Politics & Government

Documents expose government surveillance

The American Civil Liberties Union of Washington published a raft of public documents Wednesday related to government surveillance of local political activities, including activities in the Olympia area, that it says "reveal a disturbing abuse and misuse of government resources."

The documents were published on the state group’s website as part of a research project by the ACLU; they are at www.aclu-wa.org/public-documents. The ACLU obtained all the documents through public-records requests.

“We are working to ensure that government collects information about political and religious activities only with reasonable suspicion of criminal conduct,” Randy Tyler, a legal fellow at the ACLU of Washington, said Wednesday.

 • One of the ACLU’s documents is a March 15, 2007, e-mail in which an Evergreen State College faculty member apparently forwarded to the Washington State Patrol a student’s message detailing information about an upcoming war protest scheduled at the Port of Tacoma.

 • Another is a March 29, 2010, bulletin originating from Joint Base Lewis-McChord’s Fusion Center, warning the Naperville, Ill., police department of public-records requests by a “local activist group.” Accompanying the warning is a screen shot of the Olympia website olyblog.net.

The text accompanying Lewis-McChord’s notification stated that open-records laws are important to effective government but added, “It should be noted however, that while information requests can be used to stay informed of government activity and actively participate in the democratic process, they can also be used to obtain information with the intent of disrupting government functions and circumventing law enforcement operations.”

A Lewis-McChord spokesman did not have an immediate comment late Wednesday afternoon.

Fusion centers, such as the one identified in the ACLU’s public document as a Lewis-McChord Fusion Center, are clearinghouses of “law enforcement sensitive” information used by local, state and federal law enforcement agencies so they can share knowledge across jurisdictional boundaries.

 • A June 5, 2006, document from the Tacoma Police Department sent to its department supervisors contains the minutes of a “Homeland Security Meeting.” During the meeting, a police captain “wondered if it is legal for someone to provide false information to these ‘protester-type’ websites or blogs to throw them off as to events that are happening.”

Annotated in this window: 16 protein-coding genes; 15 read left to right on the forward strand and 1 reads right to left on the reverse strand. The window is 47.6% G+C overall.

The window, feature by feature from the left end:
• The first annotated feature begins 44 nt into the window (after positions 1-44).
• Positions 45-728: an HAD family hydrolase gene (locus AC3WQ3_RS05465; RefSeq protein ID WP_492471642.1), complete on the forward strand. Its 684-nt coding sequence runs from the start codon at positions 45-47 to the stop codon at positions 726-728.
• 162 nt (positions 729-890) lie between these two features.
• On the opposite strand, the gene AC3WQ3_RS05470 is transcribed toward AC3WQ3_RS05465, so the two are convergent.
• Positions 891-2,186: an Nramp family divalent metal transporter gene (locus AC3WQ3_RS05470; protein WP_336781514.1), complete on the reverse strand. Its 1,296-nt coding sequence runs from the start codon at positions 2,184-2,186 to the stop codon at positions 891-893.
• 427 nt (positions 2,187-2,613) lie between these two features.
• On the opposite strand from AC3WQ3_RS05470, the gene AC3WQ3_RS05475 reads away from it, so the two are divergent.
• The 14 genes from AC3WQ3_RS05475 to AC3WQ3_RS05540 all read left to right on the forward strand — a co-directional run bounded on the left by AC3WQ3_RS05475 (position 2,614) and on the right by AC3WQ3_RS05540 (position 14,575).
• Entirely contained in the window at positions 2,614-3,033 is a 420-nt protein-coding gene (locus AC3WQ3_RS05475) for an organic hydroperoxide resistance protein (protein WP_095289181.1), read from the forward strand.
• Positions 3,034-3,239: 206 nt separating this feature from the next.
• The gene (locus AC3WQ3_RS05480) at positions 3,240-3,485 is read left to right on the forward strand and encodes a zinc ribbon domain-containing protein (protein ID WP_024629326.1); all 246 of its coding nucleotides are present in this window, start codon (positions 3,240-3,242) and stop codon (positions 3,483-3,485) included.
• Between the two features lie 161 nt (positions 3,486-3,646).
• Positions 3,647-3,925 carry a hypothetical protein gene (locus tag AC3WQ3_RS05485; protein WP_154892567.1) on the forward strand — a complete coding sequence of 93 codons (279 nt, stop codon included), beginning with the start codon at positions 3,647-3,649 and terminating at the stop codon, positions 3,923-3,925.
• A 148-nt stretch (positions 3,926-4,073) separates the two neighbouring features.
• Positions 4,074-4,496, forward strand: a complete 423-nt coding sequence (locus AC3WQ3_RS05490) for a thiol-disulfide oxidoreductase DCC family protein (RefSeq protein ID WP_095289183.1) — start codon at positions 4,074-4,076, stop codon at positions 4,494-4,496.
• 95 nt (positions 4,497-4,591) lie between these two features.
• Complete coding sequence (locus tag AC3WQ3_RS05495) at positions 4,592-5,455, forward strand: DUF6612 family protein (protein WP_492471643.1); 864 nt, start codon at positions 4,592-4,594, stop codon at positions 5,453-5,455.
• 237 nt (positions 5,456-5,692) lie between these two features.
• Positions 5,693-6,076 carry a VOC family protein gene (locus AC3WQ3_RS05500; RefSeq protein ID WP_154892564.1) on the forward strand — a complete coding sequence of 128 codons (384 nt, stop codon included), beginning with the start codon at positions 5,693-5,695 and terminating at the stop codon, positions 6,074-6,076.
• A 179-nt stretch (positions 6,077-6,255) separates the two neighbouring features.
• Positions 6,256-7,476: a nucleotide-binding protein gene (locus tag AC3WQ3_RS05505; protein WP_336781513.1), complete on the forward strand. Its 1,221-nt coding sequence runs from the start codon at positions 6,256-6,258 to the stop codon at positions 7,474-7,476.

• An Aug. 5, 2008, document contained a quotation from an undercover officer with Tacoma police who had infiltrated an anti-war group, according to the ACLU. The quotation stated: “It was very funny to watch them on Friday night, just so you know, they are scared sh*tless of TPD, that’s pretty much all they talked about. Then they try to pscyh each other up enough to take one for the team, the car ride to the tide flats was hilarious …”

“It is unclear why TPD needed undercover information about the anti-war movement,” reads the ACLU’s accompanying text.

 • The ACLU also obtained heavily redacted documents from the U.S. Army Criminal Investigations Command, detailing an e-mail thread in which unidentified people discuss a news story published in The Olympian, detailing allegations that former Fort Lewis civilian employee John Towery spied on members of an Olympia anti-war group, Olympia Port Militarization Resistance. Towery is now named as a defendant in a federal civil-rights lawsuit filed by an OlyPMR activist.

Doug Honig, an ACLU Washington spokesman, said Wednesday that the newly published documents are part of the group’s research project related to government surveillance of citizens.

Jeremy Pawloski: 360-754-5465 jpawloski@theolympian.com